Case 30

South Pacific

Fall 1967

Investigator: Staff

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A civilian employee at an AFB confirmed an earlier report that base personnel had made an UFO sighting, although official sources denied that such an event had occurred.


A rumor was relayed to this project by a source considered to be reliable, reporting in the fall, 1967, six UFOs had followed an X-l5 flight at the AFB. It was suggested that motion pictures of the event should be available from the Air Force.


Before initiating a field investigation, Project members checked by phone with Base Operations for confirmation of the rumor. There was no log book record of an UFO report and no X-l5 flight on that day. The last X-15 flight had been 8 days previously and the last recorded UFO report submitted to the base had been a month before.

The rumor persisted, however, with indications that official secrecy was associated with the event. If reports of the event had been classified, no record would appear on the operations log. Although there apparently was no association with an X-15 flight, a responsible base employee (Mr. A), who wished to remain anonymous, had reassured our source that there was a sighting by pilots and control tower operators. Mr. A had left the AFB for temporary duty elsewhere. His replacement, Mr. B, was unable to obtain details of the event but was quoted as saying that there apparently was something to it because "they are not just flatly denying it."


Mr. A was contacted by telephone at his temporary assignment by a project investigator. He said he actually did not know too much about the incident, since all the information had been turned over to the public information officer, who was the only one at the base who could discuss it. According to Mr. A the information had come to his desk; his action was to pass it on to the PIO.

Attempts to learn more about the reported event from the PIO were met with apparent evasion from that office. The Director of Information was reportedly unavailable when phoned. He did not return calls. On one attempt to reach him, the investigator indicated to a PIO secretary that he would prefer to replace the call when the Colonel was in, rather than to speak with a lieutenant who was available at that moment. The secretary's response was "Well, the Colonel is busy this year - but you'd still prefer to wait until next Monday?"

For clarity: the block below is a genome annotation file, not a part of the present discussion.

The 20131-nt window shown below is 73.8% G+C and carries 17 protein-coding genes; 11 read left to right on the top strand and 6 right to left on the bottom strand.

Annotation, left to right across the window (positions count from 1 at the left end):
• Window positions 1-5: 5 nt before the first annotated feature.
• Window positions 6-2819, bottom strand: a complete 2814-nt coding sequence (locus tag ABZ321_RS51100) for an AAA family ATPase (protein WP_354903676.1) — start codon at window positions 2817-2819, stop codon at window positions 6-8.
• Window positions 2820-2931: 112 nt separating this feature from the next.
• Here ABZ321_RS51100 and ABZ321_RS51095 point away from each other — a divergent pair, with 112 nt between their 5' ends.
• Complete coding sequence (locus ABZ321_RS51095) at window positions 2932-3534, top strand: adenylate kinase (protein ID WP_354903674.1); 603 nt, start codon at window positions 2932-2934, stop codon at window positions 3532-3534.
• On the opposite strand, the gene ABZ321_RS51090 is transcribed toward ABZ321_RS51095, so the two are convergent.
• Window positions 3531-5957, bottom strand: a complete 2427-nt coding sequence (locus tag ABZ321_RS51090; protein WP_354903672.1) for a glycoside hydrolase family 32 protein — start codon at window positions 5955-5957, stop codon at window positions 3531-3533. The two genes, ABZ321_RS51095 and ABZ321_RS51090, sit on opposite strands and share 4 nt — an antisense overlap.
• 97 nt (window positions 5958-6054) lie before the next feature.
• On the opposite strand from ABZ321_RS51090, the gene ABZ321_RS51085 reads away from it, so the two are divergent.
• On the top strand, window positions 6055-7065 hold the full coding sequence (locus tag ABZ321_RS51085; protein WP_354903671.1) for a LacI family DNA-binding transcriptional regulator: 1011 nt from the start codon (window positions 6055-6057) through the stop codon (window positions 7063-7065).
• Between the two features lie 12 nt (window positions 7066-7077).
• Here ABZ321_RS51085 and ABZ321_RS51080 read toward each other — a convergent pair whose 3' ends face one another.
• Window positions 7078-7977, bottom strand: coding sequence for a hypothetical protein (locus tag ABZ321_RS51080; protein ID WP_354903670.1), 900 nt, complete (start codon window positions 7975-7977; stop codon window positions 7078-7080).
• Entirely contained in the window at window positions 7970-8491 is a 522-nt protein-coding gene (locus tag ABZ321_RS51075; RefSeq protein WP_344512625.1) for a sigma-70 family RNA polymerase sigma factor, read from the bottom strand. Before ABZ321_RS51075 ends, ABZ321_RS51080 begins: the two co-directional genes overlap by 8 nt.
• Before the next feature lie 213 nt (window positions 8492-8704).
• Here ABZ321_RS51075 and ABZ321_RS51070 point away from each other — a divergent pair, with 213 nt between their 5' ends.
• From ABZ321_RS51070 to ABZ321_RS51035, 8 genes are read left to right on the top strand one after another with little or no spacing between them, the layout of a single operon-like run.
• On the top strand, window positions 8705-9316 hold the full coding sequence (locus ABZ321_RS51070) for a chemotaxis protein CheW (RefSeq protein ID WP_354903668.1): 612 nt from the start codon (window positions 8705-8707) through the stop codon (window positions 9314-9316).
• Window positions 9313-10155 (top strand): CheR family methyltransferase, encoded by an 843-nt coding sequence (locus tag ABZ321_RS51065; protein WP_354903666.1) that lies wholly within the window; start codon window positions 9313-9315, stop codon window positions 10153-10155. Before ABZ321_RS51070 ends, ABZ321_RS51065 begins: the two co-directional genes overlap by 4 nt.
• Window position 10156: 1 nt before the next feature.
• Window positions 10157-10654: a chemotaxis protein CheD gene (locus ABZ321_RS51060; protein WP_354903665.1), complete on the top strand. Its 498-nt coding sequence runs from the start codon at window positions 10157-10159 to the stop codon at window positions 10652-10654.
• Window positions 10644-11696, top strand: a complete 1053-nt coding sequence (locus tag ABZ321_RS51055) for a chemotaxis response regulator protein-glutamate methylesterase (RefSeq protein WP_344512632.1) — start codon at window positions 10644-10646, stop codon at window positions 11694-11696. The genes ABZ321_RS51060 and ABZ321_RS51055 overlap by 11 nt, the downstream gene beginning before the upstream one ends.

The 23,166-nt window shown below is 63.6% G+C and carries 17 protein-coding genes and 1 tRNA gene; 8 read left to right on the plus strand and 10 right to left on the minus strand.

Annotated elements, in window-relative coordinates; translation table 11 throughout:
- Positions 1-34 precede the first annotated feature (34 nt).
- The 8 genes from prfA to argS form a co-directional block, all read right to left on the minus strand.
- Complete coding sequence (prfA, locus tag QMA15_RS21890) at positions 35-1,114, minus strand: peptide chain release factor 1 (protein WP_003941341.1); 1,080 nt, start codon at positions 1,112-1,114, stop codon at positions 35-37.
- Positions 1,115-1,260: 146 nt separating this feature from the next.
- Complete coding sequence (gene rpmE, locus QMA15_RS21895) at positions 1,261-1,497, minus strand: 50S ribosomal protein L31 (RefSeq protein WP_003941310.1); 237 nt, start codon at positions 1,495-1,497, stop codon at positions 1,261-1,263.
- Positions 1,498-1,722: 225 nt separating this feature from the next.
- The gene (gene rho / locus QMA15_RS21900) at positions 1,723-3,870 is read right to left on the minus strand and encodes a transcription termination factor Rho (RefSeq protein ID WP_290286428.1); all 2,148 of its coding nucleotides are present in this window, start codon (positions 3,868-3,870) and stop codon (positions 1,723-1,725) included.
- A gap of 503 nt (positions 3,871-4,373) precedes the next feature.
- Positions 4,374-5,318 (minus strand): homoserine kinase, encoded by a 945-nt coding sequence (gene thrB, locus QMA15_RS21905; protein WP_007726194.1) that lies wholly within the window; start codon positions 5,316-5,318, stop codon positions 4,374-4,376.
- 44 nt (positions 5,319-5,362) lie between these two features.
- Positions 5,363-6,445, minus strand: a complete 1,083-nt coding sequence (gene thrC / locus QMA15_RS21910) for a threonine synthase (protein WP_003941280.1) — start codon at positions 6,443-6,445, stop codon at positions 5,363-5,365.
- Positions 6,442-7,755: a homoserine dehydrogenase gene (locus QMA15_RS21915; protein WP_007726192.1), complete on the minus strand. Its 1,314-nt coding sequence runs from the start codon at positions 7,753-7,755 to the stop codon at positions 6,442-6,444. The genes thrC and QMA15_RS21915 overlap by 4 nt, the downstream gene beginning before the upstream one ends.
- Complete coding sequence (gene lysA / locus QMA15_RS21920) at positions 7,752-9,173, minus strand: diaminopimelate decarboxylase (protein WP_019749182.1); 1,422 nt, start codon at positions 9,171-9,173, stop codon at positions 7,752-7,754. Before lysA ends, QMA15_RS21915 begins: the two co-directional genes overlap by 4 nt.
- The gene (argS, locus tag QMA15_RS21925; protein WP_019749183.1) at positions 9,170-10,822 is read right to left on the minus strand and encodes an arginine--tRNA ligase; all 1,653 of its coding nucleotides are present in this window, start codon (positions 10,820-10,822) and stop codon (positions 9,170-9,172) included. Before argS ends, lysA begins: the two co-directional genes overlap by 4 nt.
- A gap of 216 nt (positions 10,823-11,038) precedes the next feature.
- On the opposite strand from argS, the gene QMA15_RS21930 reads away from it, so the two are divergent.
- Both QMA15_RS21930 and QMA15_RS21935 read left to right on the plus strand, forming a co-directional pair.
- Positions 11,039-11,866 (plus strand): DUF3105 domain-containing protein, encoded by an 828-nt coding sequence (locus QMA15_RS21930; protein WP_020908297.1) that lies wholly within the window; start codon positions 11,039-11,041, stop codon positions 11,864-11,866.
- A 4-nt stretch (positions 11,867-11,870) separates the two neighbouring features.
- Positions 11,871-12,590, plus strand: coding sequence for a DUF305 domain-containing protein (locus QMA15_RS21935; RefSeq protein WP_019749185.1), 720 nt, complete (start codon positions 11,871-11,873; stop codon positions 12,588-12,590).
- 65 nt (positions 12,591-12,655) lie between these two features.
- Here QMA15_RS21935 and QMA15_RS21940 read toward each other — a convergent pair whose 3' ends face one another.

On Monday, the Colonel was again unavailable and once again did not return the call. A request was then made through the Pentagon for determination of whether or not an UFO event had in fact, occurred at the base on the day specified. A Pentagon officer, transmitted a request to the base Director of Information that he telephone the project investigator and clarify this situation. This resulted in a telephone message, left by an assistant to the Director of Information, that there was no UFO event at that base on the day in question.

Mr. A was contacted later, after his return to the base, and asked for clarification of the incident. He responded only that the Director of Information had told him to "stay out of that."


Although it is true that the report of this incident was never more than a rumor, it is also true that project investigators were not able satisfactorily to confirm or deny that an UFO incident had


occurred. Attempts to investigate the rumor were met with evasion and uncooperative responses to our inquiries by base information.